We’re often approached by street sellers to buy something useless after being shared a sob-story, over-charged because they believe we’re too dumb to notice, and/or preyed upon for petty crimes such as pick-pocketing.

As if being a foreigner didn’t already put me at a disadvantage in those regards, being a female sure does.

You Do Not Have to Be “Nice” To Everyone

My roommates and I are consistently approached by men who wish to engage us in conversation. They usually start by stating the fact that we are American. This leads to us being called inappropriate names, because we’re uninterested in talking to them.

It’s obvious that we’re personally targeted, as hundreds of Italian women aren’t even bothered. Culturally, and something I struggle with being from the Midwest, is that I feel the obligation to engage and acknowledge them.

This is out of fear of being rude or disrespectful, whereas the women here don’t care.

One thing my mother taught me and something I’m getting better at breaking the habit, is that I don’t have to be nice. Being “nice” is often what gets us in trouble.

Interested in taking charge of your own personal safety? Learn more about Stiletto Agency’s Situational Awareness Specialist Training & Certification.

My Intuition Saved My Life

For example, my first week here, my roommates and I were walking back to our apartment after dinner. We live in a very popular, local fan-favorite neighborhood of Rome. Throughout the weekend, the streets flood with locals as we stick out like sore thumbs.

During our walk, an individual approached and complimented me, and then asked to take a picture with me. I said no and walked away.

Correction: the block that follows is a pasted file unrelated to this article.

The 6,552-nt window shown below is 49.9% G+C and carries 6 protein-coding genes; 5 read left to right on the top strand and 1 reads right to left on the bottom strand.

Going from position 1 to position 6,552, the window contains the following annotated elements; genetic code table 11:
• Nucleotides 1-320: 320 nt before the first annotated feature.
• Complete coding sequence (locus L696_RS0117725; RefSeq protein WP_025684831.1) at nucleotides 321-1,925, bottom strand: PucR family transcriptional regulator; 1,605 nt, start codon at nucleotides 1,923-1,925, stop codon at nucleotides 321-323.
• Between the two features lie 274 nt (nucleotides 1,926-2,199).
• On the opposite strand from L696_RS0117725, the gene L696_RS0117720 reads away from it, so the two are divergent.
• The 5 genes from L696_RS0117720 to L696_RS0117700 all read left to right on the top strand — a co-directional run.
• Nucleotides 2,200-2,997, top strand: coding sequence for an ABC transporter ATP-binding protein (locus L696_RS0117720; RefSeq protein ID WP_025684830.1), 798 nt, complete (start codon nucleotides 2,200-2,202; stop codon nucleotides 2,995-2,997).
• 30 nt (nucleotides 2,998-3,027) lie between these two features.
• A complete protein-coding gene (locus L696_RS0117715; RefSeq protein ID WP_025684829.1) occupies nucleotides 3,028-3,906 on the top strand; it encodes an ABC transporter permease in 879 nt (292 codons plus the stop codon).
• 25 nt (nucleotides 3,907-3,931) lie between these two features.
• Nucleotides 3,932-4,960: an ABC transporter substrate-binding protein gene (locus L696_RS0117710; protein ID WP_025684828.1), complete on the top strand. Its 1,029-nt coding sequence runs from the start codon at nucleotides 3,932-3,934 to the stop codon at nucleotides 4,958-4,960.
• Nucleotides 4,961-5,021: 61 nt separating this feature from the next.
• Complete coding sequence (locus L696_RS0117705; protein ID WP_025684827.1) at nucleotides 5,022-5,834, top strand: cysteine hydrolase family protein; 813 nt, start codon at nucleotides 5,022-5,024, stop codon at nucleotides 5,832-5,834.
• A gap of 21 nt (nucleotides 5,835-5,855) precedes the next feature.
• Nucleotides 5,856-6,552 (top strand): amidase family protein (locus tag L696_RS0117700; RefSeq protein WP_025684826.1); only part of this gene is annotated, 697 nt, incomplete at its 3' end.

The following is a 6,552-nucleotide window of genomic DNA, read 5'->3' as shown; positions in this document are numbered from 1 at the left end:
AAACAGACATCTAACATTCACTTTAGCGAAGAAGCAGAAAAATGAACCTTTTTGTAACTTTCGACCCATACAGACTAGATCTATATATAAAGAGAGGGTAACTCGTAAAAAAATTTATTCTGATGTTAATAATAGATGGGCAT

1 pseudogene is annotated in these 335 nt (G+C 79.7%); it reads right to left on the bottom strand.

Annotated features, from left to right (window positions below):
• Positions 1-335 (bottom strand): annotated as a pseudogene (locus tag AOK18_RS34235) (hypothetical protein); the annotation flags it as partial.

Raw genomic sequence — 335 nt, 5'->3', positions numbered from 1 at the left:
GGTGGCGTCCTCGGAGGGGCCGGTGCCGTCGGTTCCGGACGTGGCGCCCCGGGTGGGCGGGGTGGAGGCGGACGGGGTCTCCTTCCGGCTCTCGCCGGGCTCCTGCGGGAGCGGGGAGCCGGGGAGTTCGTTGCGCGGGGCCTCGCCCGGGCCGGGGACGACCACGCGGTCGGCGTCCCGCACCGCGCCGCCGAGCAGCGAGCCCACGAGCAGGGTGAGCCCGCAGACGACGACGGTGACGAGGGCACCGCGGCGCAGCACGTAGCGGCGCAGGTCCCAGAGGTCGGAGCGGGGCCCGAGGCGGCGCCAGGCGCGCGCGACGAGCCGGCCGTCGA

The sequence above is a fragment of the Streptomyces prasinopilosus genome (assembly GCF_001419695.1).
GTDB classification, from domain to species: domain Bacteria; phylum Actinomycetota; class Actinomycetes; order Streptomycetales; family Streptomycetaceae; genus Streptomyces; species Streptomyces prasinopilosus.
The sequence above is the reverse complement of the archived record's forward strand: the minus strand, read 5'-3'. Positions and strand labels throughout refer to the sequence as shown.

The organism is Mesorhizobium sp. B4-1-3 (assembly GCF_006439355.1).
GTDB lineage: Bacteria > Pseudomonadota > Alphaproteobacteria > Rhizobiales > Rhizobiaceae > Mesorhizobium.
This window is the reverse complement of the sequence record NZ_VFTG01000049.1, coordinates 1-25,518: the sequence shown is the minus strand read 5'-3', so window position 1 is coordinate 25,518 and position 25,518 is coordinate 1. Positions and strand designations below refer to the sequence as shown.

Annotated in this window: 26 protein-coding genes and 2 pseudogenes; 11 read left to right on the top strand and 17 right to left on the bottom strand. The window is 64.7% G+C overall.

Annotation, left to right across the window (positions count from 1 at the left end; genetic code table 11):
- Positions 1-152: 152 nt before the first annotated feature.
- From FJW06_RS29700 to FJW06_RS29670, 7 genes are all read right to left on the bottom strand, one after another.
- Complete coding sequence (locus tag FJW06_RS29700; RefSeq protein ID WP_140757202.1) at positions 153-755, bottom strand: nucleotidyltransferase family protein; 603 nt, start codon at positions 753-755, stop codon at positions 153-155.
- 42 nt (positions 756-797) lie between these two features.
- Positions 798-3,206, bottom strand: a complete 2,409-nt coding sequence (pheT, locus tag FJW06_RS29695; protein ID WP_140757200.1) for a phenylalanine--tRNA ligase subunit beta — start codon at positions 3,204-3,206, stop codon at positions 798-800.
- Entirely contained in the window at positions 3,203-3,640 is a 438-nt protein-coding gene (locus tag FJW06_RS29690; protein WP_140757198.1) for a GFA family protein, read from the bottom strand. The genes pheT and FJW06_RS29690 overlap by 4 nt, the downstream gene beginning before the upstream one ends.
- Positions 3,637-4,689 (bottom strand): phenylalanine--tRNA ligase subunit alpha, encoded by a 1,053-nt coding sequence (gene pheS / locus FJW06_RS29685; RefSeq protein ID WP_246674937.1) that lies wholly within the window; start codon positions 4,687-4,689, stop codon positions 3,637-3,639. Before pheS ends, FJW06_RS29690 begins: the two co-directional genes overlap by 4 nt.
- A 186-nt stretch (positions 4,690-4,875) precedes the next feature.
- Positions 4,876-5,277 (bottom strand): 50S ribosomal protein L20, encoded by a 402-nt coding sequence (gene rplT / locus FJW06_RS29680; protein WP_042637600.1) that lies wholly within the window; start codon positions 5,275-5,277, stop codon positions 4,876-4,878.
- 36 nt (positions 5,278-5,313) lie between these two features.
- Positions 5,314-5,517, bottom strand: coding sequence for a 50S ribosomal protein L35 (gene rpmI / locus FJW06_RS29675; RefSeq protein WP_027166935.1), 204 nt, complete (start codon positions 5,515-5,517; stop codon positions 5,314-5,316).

He then approached my friend who joined us later, and asked her the same thing and if we were going to a bar. She began to talk to him, and he pulled out his phone. I stepped in and removed her from the situation.

He was clearly not from Italy, and I thought maybe I was being rude for completely disregarding him, but everything about him felt off.

Two days later, as I was walking to school, I saw the same man getting in the back of a police car (I have no idea what prompted it).

Ironically, after my initial encounter with him, I spent the whole night feeling as if I was rude.

It’s such a weird thing to feel bad about. However, I thought, “maybe he is lonely or new to Rome and is only trying to make friends.”

But now I can’t help but think that my intuition kept me safe.

Situational Awareness Is Key When Traveling Abroad For The First Time

Maybe I’m biased, but I like to think that I’ve developed a strong sense for uneasy situations. Similarly, I believe that I have the ability to recognize ones that I should not be in.

Despite how annoying it can be re-hearing and be told of new tricks, I feel that I have good situational awareness because of the constant drilling my mom has instituted in me.

I truly believe that because of this, I can confidently travel and make the most of my time abroad without being fearful, as I have the tools needed to be safe.

I don’t let the fear of being a woman while traveling alone affect or stop me from doing things I have longed to do, as I have witnessed happen with some of my peers.

Interested in taking charge of your own personal safety? Learn more about Stiletto Agency’s Situational Awareness Specialist Training & Certification.